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The Queensland Rail City network (formerly known as Citytrain prior to the split of Queensland Rail) provides urban, suburban and inter-urban electric passenger railway services in South East Queensland, Australia.

Queensland Rail City network
NGR 710 at Yeronga in 2018.
OwnerQueensland Rail
LocaleSouth East Queensland
Transit typeCommuter Rail
Number of lines13
Number of stations152
Annual ridership52.44 million (2015/16)
Chief executiveNick Easy
Began operation1979
Operator(s)Queensland Rail
Number of vehicles684 in 205 units
(450 in 75 units under construction)
System length689 km (428 mi)
Track gauge1,067 mm (3 ft 6 in)
Electrification25 kV AC
Top speed140 km/h (87 mph)



The first railway in Queensland did not actually run to Brisbane, but ran from Ipswich to Grandchester which opened in July 1865.[1] The line into Brisbane was not completed until the opening of the Albert Bridge in July 1875.[2]

A start on electrification of the suburban network was approved in 1950 but a change of state government in 1957 saw the scheme abandoned in 1959.[3] It was not until the 1970s that electrification was again brought up, with contracts let in 1975.[4] The first part of the new electric system from Darra to Ferny Grove opened on 17 November 1979.[5][6] The network was completed by 1988, with a number of extensions made since and additional rolling stock purchased. Services were initially operated under the Queensland Rail brand, with the Citytrain name established in 1995.[7]

In June 2009 as part the split of Queensland Rail's commuter rail and the freight business,[8] The Citytrain brand was dropped in favour of using the redesigned Queensland Rail brand. Since then most traces of the Citytrain brand have been removed from rolling stock and station signage.


The Queensland Rail City network is made up of ten suburban lines and three interurban lines. Centering in the Brisbane City, it extends as far as Gympie in the north, Varsity Lakes in the south, Rosewood in the west, and Cleveland in the east to Moreton Bay.[9]

In 2015/16, 52.44 million passenger journeys were made.[10]


Services that connect Metropolitan Brisbane to the Brisbane CBD. The Caboolture line runs express between Bowen Hills and Petrie, stopping only at Eagle Junction and Northgate on weekdays, and between Northgate and Petrie on weekends. The Redcliffe Peninsula line runs express between Bowen Hills and Northgate, stopping only at Eagle Junction. All other suburban lines are all-stop services with the Cleveland & Ipswich/Rosewood lines having express services during on-peak times.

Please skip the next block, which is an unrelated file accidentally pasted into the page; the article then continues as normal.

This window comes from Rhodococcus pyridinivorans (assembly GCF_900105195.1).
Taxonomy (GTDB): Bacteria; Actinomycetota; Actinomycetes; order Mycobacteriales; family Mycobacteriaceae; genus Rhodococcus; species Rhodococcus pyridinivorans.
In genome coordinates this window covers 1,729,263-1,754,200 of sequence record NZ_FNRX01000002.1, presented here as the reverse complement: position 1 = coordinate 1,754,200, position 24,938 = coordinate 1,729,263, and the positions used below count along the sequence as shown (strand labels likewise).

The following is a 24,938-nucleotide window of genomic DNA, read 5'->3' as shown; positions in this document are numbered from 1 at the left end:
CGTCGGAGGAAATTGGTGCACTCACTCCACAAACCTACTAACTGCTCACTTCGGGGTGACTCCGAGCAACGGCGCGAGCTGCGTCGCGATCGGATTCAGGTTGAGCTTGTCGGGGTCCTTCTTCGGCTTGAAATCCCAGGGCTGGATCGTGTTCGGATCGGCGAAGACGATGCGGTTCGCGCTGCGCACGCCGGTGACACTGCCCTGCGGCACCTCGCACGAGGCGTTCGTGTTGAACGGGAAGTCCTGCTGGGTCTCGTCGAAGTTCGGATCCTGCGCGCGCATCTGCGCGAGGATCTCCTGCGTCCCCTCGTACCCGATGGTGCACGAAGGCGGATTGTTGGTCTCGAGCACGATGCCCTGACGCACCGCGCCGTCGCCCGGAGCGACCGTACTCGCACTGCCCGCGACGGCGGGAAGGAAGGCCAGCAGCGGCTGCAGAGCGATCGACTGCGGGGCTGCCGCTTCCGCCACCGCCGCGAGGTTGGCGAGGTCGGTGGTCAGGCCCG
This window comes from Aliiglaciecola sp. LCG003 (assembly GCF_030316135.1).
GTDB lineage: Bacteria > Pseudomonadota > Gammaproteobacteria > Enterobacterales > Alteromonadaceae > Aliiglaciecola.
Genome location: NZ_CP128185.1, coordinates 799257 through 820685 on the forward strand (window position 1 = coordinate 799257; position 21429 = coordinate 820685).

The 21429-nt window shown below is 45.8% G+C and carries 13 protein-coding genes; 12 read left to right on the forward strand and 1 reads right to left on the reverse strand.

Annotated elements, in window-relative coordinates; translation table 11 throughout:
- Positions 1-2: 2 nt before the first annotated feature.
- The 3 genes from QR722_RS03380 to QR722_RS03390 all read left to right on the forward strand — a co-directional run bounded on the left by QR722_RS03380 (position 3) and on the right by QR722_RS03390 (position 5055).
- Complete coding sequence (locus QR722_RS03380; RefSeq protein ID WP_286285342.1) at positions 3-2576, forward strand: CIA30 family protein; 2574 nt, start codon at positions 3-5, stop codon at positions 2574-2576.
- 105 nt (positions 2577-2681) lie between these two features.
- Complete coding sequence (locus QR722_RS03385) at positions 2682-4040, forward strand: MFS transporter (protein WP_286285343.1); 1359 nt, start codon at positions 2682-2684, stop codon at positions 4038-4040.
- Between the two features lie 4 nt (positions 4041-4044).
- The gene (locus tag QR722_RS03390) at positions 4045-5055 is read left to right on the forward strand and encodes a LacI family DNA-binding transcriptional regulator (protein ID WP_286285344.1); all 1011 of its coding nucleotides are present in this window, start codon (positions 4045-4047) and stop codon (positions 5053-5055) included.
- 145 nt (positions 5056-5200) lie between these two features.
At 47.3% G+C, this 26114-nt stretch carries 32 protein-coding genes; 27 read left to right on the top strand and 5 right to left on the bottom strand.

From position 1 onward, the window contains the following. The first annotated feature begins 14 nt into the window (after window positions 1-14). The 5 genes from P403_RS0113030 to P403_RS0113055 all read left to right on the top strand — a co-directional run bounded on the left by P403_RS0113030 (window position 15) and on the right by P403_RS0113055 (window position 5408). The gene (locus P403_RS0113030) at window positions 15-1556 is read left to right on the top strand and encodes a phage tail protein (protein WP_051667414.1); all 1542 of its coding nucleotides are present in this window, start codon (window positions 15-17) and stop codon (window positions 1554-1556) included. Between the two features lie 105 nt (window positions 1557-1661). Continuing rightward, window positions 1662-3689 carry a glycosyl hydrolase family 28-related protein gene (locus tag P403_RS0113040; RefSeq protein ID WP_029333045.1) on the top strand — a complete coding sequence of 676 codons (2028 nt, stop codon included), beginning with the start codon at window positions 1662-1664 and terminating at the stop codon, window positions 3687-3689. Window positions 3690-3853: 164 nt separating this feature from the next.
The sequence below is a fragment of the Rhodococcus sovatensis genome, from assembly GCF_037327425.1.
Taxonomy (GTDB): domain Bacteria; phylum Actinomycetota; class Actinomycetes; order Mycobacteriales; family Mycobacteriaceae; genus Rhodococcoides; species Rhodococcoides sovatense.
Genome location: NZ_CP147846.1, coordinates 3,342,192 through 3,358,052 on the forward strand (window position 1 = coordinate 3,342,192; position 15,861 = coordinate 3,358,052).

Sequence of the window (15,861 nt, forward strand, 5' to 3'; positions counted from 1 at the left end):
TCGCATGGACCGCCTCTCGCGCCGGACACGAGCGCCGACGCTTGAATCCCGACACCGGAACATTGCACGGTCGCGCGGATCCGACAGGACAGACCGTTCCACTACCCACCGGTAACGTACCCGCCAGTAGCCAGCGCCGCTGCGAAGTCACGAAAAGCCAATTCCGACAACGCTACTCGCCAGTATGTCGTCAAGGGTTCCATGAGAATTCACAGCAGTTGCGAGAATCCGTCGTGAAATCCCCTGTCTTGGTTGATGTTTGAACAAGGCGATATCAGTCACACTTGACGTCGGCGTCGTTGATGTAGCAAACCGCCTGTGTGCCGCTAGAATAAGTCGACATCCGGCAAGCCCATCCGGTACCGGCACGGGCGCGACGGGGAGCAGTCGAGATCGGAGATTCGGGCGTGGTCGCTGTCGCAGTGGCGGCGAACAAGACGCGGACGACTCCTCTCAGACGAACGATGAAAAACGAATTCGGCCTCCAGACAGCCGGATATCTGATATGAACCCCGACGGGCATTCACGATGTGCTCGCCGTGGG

Line Colour and Name Line Description
Airport line Airtrain Citylink service which links the Brisbane CBD to the International and Domestic terminals of the Brisbane Airport. The line from Eagle Junction to the airport is privately owned and the service is provided by Queensland Rail under contract.
Beenleigh line South-eastern railway line that runs through Brisbane's southern suburbs and through Logan to Beenleigh.
Caboolture line Northern railway line which runs through Brisbane's northern suburbs then through the Moreton Bay Region to Caboolture.
Cleveland line Eastern railway line that runs through Brisbane's eastern suburbs and then continues east to Cleveland.
Doomben line Eastern railway line that runs past the Eagle Farm and Doomben racecourses.
Exhibition line Special-purpose railway line used mainly for the Royal Queensland Show and occasionally for other special events. This line branches off at Bowen Hills and continues to drop-off and pick-up stations the Brisbane Exhibition Ground. It then loops back to Roma Street.
Ferny Grove line North-western railway line that runs through Brisbane's western suburbs to Ferny Grove.
Ipswich/Rosewood line South-western railway line that runs through Brisbane's southern suburbs to Ipswich and then continues west to Rosewood.
Other lines Extra services running north and south through the Brisbane CBD. These range from special short-distance services (terminating at or between Northgate, Bowen Hills, Roma Street and Park Road) to existing services terminating at Roma Street.